Targeting Offers Judgment Concern

Before Johnny Manziel, much of the summer conversation regarding college football revolved around the new targeting rule, which is not so much new. There is a slight adjustment to the definition of unprotected players, which the rule is designed to protect, and a major change to the possible repercussions of being flagged for the penalty.



Alabama found itself on the talk show hot seat last year when Georgia quarterback Aaron Murray threw an interception. The moment that ball was caught by a Crimson Tide defender, Bama players became offensive players and Georgia players -- including Murray -- became defensive players. Murray moved towards the Tider returning the ball and was blocked out of the play. There was no penalty against Alabama, although arm chair quarterbacks -- including Southeastern Conference Supervisor of Officials Steve Shaw -- said Alabama should have been penalized for a helmet-to-helmet hit.

A 15-yard penalty is one thing. In 2013, there will be several changes. For one, the rules protecting a quarterback are more stringent. More important than that, a player flagged for targeting is subject to ejection and possible ineligibility for the following game.

Alabama Coach Nick Saban discussed the situation following the Crimson Tide's Thursday practice and admitted "I see lots of stuff going on around there that makes me nervous about how are all these judgments going to get made and is everybody going to be on the same page.

"I'm looking forward to Steve Shaw coming over. I've had meetings with him before and I think I understand it. I don't think public perception is exactly the way I understand it. So I'm hopeful that the officials are going to make those decisions in the game are sort of on the same page as we're on."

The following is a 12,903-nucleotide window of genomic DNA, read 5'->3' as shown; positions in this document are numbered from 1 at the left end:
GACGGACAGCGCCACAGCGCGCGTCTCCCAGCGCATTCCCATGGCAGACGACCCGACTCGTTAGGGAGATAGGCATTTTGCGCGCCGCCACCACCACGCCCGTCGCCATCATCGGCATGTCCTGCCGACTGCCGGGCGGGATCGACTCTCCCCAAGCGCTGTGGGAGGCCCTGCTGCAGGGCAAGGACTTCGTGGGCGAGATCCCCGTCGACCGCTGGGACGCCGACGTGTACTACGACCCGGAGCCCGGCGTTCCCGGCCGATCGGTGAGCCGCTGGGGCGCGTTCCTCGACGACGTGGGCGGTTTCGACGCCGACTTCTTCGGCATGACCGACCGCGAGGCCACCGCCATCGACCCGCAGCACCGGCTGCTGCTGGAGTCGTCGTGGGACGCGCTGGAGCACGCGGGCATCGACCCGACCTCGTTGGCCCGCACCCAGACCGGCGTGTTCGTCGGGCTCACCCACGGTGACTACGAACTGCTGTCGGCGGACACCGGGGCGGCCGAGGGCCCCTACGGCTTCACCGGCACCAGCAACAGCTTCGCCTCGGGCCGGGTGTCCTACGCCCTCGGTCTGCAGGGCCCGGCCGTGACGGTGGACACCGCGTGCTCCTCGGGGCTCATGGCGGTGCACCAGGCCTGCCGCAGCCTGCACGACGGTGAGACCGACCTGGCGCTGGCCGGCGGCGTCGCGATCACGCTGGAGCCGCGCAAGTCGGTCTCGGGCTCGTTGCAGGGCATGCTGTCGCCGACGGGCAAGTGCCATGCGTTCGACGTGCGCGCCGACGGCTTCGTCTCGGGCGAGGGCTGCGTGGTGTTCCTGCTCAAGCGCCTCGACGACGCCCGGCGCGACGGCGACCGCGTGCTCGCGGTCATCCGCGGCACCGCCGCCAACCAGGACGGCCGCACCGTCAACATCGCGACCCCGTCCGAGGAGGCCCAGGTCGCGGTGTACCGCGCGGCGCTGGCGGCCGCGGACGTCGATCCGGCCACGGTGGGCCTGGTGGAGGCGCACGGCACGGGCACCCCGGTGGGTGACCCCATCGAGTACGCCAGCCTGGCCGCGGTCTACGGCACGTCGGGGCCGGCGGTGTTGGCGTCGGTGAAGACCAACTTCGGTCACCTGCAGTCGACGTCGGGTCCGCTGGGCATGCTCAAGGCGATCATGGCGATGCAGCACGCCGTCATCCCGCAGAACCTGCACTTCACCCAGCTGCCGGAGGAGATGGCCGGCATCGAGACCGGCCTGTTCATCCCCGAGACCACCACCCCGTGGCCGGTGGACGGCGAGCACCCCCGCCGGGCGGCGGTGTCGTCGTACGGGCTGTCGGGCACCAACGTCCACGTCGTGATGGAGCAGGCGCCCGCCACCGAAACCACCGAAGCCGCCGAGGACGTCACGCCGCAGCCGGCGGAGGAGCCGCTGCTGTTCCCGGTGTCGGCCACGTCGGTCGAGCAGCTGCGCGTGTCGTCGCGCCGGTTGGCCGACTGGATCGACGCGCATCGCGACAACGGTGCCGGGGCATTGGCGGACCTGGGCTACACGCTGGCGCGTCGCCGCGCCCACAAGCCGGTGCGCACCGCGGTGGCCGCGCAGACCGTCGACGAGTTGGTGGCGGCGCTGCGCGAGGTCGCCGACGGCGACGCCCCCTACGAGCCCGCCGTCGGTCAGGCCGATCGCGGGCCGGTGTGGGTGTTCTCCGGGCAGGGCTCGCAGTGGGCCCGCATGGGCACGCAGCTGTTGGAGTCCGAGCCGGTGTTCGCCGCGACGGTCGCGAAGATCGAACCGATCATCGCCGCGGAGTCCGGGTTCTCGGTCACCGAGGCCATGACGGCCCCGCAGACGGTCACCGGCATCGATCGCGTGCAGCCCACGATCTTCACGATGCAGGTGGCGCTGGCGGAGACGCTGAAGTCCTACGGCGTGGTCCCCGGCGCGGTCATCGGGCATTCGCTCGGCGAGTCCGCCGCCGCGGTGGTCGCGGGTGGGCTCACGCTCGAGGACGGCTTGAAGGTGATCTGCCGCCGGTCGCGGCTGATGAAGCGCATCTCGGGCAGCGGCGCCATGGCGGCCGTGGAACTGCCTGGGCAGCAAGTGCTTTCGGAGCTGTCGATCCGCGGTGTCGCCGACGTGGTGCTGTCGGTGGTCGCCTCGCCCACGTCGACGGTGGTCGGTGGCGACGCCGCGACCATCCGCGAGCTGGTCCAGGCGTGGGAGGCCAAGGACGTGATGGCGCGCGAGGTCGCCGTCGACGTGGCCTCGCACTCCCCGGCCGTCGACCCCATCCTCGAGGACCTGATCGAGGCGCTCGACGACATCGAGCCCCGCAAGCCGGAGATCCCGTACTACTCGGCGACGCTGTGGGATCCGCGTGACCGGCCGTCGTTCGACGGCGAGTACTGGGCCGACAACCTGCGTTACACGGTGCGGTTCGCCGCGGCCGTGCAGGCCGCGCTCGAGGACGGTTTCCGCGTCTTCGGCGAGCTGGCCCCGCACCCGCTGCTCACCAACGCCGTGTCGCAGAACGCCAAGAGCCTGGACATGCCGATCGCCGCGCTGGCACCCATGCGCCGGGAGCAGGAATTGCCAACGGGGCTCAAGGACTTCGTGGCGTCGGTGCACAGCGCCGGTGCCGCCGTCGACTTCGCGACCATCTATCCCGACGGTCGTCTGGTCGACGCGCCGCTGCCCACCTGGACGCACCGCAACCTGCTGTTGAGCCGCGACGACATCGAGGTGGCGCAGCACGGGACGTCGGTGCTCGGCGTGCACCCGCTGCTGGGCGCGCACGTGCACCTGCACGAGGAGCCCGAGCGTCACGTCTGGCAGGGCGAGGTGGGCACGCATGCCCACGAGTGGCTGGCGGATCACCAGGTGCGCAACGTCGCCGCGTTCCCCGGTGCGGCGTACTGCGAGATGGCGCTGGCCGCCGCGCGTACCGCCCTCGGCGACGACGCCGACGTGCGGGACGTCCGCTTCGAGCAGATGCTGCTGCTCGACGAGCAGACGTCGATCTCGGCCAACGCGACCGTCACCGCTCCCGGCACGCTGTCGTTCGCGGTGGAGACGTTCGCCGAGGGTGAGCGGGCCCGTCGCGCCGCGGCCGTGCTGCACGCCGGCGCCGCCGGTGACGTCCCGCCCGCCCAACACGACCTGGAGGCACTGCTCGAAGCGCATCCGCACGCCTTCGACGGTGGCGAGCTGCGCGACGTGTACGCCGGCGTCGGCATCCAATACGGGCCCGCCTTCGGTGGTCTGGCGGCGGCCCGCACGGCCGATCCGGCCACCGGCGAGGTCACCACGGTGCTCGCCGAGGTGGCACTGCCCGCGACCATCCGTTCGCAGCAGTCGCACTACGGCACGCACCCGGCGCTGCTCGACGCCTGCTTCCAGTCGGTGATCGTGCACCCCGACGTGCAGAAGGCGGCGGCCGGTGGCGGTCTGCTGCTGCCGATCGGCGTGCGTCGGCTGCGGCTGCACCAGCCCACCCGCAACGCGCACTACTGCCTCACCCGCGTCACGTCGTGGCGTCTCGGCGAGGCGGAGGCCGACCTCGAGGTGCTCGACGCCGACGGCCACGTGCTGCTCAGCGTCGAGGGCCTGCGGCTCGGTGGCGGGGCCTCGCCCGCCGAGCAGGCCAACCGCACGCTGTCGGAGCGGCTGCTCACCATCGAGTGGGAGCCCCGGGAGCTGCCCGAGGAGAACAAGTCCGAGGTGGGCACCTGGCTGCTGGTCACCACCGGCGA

Alabama's hit on Murray was far overshadowed by a tremendous hit by South Carolina defensive end Jadeveon Clowney against Michigan in the Outback Bowl. During the off-season, the supervisor of officials of the ACC said that tackle would result in ejection. Although he backed up later, the judgment got Saban's attention.

"When I see Clowney's play on TV, and they say he would have been suspended for that, that's not the way it was explained to me," Saban said. "Look, I'm all for player safety. I don't want to hit anybody in the head and I don't want our players to hit anybody in the head and I don't want anybody to go helmet-to-helmet on any play. But the rule is to protect an unprotected player. Running back running the ball up the middle, he's not unprotected. Is that correct?

" As a coach, I'm concerned. As a player, I think the players are concerned because the players don't want to do anything that is going to hurt another player. They don't want to do anything that's going to get a penalty or get them rejected or whatever.

"I think as a coach we want to be able to find that so it's not an issue for a player in terms of what he's thinking about with the players."

Alabama safety Vinnie Sunseri, known as a hard-hitter, said the new rule hasn't affected in him practice, but "Coach Saban has told me I have to be smart with how I approach tackles, how I tackle people up in the air going for a football, and we worked on that in the summer and it's something we've focused on.

"As long as you have your head up and looking at the guy's numbers and do everything you've been taught since Pop Warner and like my dad (former Tide Linebackers Coach Sal Sunseri), then you should be okay."

Sunseri knows something about a helmet-to-helmet hit. He said on his first scrimmage, he looked across the line and saw Trent Richardson. "I thought, 'I hope he doesn't get the ball.' "

Richardson got the ball. Sunseri said, "I hit him, but it broke my helmet."

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